Despite political failure to stop the killing, a long term initiative is required from both Muslims and Jews. There is a dire need to align ourselves to a moral and ethical framework from which unfolding events in Israel/Palestine can be filtered. Muslims believe that the Qur’an is unambiguous and self-evident in its recognition of dignity for all of humankind, and especially now, we must scrupulously adhere to this basic principle. God declares: “We have bestowed dignity on the progeny of Adam.” The early Qur’anic commentators concur from this that dignity is not earned; it is an absolute right to every human, regardless of ‘race’, religion or creed. Likewise, the Jewish tradition speaks about Kavod habriyot, or “human honour,” which should also form the basis for Jewish-Muslim dialogue. We cannot allow destructive elements in Israel and Palestine to undermine efforts of peace and unity among Muslim and Jews elsewhere.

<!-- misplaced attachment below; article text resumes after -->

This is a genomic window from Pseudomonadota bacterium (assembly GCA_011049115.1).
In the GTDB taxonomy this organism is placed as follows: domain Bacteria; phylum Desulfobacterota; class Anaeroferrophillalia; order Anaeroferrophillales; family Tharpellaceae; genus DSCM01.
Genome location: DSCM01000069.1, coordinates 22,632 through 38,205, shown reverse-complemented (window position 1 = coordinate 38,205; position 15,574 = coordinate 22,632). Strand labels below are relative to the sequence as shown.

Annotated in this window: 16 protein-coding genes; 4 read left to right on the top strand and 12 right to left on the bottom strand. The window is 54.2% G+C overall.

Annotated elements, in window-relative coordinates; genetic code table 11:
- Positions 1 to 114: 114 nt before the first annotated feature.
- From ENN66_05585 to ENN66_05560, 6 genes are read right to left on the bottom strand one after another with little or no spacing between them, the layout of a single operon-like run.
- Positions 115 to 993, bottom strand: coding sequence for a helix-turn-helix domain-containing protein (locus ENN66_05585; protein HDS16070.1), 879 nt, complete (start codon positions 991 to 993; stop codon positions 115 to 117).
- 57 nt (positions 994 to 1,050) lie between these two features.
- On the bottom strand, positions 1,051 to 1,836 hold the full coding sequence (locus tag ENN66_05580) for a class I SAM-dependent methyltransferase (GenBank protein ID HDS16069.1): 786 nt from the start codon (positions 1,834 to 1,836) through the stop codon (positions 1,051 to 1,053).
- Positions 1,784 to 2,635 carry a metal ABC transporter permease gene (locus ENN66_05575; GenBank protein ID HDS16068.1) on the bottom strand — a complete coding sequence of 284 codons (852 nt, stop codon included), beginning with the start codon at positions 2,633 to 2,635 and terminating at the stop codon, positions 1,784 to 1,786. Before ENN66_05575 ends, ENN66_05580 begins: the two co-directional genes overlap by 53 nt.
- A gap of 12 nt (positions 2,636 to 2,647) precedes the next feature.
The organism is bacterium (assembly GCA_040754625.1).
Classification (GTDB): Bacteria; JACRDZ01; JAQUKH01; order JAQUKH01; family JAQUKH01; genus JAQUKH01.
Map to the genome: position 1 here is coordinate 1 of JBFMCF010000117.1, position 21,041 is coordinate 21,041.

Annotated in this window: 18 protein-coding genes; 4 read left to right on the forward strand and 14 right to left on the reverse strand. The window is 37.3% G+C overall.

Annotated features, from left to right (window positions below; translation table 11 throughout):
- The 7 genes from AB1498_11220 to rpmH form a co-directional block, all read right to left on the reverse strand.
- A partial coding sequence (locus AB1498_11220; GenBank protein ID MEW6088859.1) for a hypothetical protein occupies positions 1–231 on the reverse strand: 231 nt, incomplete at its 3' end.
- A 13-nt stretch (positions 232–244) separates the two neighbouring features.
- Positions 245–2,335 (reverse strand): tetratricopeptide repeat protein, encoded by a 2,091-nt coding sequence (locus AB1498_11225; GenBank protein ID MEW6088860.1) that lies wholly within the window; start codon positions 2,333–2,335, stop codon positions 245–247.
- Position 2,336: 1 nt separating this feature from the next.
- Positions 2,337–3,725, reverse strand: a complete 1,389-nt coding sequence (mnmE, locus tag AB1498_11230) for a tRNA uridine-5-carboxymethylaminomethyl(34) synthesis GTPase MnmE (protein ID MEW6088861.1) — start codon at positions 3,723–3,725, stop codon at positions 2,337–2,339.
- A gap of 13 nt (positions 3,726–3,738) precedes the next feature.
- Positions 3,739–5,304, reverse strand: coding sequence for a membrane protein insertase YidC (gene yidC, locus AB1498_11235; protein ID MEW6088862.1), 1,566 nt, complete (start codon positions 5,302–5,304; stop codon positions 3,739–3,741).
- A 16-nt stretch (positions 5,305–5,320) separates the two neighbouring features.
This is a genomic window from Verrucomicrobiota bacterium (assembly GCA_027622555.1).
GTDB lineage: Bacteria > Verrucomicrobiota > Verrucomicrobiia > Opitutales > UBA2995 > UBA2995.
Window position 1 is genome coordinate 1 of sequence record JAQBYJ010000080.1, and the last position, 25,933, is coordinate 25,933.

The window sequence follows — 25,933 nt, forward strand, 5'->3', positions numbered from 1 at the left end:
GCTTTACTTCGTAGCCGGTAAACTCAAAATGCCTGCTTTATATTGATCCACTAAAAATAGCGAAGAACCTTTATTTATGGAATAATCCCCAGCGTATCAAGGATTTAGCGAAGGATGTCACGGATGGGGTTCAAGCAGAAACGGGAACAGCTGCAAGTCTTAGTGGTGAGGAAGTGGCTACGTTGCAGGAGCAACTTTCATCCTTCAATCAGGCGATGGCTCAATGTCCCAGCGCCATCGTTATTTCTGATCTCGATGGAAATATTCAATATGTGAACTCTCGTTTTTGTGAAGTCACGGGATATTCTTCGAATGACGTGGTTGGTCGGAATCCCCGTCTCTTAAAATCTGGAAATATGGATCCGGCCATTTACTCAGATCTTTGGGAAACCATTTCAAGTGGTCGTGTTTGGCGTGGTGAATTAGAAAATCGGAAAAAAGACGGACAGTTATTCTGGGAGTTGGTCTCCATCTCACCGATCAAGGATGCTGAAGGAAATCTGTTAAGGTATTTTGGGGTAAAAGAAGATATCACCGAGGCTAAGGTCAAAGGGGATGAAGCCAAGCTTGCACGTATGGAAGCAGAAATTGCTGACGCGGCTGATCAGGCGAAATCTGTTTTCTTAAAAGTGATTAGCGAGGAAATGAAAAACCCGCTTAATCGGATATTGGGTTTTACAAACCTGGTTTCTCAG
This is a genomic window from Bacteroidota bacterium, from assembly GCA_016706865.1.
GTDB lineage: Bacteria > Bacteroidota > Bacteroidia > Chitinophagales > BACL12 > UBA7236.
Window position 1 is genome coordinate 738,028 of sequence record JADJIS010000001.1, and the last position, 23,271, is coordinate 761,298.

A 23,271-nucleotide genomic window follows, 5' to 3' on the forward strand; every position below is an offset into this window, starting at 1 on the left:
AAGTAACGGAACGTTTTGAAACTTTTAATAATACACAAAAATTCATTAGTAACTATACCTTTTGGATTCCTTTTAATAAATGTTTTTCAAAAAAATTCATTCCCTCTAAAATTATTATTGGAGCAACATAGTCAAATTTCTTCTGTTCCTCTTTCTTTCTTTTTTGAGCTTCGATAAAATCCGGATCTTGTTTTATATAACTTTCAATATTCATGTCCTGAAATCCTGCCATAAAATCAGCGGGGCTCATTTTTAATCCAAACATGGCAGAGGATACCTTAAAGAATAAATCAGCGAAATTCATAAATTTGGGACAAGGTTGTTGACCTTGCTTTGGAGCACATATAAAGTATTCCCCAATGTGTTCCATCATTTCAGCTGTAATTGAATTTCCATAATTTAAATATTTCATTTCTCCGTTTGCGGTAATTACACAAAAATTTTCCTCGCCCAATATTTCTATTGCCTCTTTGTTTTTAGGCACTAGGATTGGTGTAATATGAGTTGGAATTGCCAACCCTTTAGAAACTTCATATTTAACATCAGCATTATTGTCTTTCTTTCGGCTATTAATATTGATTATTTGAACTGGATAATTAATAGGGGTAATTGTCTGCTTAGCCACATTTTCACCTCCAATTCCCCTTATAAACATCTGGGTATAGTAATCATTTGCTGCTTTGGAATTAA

At the same time, both communities need to step up to the challenge of looking introspectively. The offensive into Gaza by Israel was morally repugnant, ethically baseless and shows that Israelis place scant value on Palestinian life. Likewise, support for the Palestinian cause should not entail support for “martyrdom operations.” Muslims must not allow expediency to win over principle: all life must be considered sacred and a crime called for what it is, no matter in what name or for what reason it is being taken. Both Jewish and Muslim communities therefore need to make a principled stand against the indiscriminate use of violence and hold leaders and decision makers, whether in Palestine or Israel, accountable for breaches of the most basic laws that guard the right to life, property and dignity.
By creating a moral compass, both communities should be able to transcend uncritical, emotional support and navigate through a moral vacuum that until now has been occupied by those driven by an ideology that regards the other as sub-human. Once a moral voice emerges, these zealots and ideologues will be exposed for what they are: the real enemies of peace.
(Photo: Zoriah, under a Creative Commons license)
Aftab Ahmad Malik is Visiting Fellow at the Centre of Ethnicity and Culture, University of Birmingham and editor of The State We Are In: Identity, Terror and the Law of Jihad (Bristol: Amal Press, 2006)